Khan’s men reportedly have sought haven in southern Afghanistan’s Helmand province, putting them in direct conflict with the Afghan Taliban and its well-established network of fighters and political figures. Already, the two groups have reportedly clashed in other eastern Afghan provinces.

Islamic State’s “declaration of a move into ‘Khorasan’ may have been over-hasty,” Borhan Osman of the Afghanistan Analysts Network, a Kabul-based research group, wrote in a recent commentary. “Afghanistan and Pakistan are a long way from the group’s heartland and it may have miscalculated its appeal.”

Government officials in Europe believe that a number of recent plots and attacks there were also inspired by Islamic State, including a deadly hostage standoff at a kosher market in Paris and a pair of shootings in Copenhagen. Islamic State leaders have urged Westerners who can’t join the fight in Syria to launch attacks in their own countries. But experts say there is no evidence that the group is looking to set up franchises outside the Muslim world.

The growing Islamic State brand has worried the remnants of Al Qaeda, who late last year announced the formation of a new franchise in the Indian subcontinent in what analysts say was a bid to reassert influence over holy war in the region.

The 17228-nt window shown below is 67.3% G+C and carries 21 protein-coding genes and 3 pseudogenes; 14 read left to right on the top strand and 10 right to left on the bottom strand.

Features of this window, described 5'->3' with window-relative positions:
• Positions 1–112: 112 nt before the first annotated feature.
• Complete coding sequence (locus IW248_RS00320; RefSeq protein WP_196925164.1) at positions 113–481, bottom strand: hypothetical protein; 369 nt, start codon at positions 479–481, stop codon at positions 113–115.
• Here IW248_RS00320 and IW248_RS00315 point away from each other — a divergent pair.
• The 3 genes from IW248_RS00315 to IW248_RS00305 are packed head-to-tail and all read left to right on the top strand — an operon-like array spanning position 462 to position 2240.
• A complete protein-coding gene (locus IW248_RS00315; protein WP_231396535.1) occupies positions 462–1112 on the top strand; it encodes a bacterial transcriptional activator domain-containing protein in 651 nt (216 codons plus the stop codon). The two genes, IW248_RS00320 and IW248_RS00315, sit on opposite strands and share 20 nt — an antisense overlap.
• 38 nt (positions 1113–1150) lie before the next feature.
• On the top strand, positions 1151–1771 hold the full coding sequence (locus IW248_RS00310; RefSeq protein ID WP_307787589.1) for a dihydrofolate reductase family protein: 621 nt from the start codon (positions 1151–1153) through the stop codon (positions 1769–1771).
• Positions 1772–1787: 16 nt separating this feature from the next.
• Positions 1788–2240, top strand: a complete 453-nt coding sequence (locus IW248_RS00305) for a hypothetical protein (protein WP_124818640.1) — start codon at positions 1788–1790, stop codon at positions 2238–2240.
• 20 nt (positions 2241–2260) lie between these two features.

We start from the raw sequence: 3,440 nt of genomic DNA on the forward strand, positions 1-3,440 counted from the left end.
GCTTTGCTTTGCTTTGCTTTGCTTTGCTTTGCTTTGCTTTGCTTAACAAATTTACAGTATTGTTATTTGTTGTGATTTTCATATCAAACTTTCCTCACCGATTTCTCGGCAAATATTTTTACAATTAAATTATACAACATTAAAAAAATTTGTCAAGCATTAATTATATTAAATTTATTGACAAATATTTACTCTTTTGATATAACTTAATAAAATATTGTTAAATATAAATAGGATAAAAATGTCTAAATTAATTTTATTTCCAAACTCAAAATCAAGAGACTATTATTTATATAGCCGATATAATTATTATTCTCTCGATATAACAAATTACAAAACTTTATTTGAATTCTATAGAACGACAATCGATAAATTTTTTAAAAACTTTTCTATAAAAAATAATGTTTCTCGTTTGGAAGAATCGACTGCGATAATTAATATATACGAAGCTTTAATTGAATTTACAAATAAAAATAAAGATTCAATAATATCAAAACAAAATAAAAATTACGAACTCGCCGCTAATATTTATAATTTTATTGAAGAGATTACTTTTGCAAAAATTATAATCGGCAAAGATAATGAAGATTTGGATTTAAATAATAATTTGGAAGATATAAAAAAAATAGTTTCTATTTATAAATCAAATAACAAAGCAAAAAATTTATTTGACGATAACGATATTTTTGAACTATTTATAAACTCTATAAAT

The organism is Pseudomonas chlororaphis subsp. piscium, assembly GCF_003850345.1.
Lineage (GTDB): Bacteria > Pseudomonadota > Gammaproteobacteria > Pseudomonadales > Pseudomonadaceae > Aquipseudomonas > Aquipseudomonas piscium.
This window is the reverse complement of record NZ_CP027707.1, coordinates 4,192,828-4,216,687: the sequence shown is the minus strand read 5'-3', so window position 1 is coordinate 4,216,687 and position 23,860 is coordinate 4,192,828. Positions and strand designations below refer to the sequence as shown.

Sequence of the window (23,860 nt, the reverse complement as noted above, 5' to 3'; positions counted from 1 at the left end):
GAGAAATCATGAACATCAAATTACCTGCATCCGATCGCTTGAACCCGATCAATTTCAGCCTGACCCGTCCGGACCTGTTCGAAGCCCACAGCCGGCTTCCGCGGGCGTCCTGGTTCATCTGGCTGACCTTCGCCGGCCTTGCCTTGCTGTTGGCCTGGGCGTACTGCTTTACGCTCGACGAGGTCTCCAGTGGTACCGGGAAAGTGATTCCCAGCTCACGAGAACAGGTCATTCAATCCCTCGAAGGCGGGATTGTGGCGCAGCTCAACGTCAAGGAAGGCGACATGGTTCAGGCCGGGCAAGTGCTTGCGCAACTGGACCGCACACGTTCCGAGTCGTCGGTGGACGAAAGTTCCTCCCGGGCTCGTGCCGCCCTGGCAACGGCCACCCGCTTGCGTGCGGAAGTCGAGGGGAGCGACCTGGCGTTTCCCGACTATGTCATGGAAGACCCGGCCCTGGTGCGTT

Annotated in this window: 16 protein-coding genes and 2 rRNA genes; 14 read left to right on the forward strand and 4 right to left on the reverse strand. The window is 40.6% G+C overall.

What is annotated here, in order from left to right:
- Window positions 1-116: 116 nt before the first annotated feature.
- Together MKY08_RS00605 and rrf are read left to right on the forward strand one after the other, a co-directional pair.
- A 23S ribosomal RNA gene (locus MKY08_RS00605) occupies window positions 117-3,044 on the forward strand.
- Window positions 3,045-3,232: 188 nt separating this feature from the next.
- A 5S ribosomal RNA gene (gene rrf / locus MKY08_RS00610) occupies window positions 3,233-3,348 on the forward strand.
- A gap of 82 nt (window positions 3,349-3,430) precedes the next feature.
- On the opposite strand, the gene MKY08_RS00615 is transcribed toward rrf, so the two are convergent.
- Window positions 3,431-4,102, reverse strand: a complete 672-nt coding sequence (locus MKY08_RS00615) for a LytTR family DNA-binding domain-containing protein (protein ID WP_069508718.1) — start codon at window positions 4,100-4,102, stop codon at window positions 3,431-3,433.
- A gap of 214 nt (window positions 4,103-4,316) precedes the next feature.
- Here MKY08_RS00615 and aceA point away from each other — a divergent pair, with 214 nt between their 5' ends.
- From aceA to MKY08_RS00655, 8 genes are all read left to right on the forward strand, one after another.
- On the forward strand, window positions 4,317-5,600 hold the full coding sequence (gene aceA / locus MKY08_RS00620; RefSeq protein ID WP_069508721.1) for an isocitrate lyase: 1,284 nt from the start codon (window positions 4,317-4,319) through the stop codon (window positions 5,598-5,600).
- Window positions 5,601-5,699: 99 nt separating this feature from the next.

Within months of Gourdel’s killing, the Algerian army said it had killed the leader of Islamic State’s local affiliate, Abdelmalek Gouri, and a number of his followers. The rumor in Algeria is that Al Qaeda’s North Africa branch told the army where to find them.

Yet, Al Qaeda chief Ayman Zawahiri has been notably silent about his rivals.

“It’s almost like they’re beyond contempt,” Riedel said. “My estimate of that, having studied him a long time, is that he figures they’ll run out of gas on their own — or even better, the Americans will find Mr. Baghdadi and take care of him.”

King reported from Cairo, Bengali from Mumbai, India, and Zavis from Los Angeles. With reporting from Times staff writer Robyn Dixon in Abuja, Nigeria, and special correspondents Nabih Bulos in Baghdad, Amro Hassan in Berlin, Zaid al-Alayaa in Sana, Yemen, and Ali M. Latifi in Kabul, Afghanistan.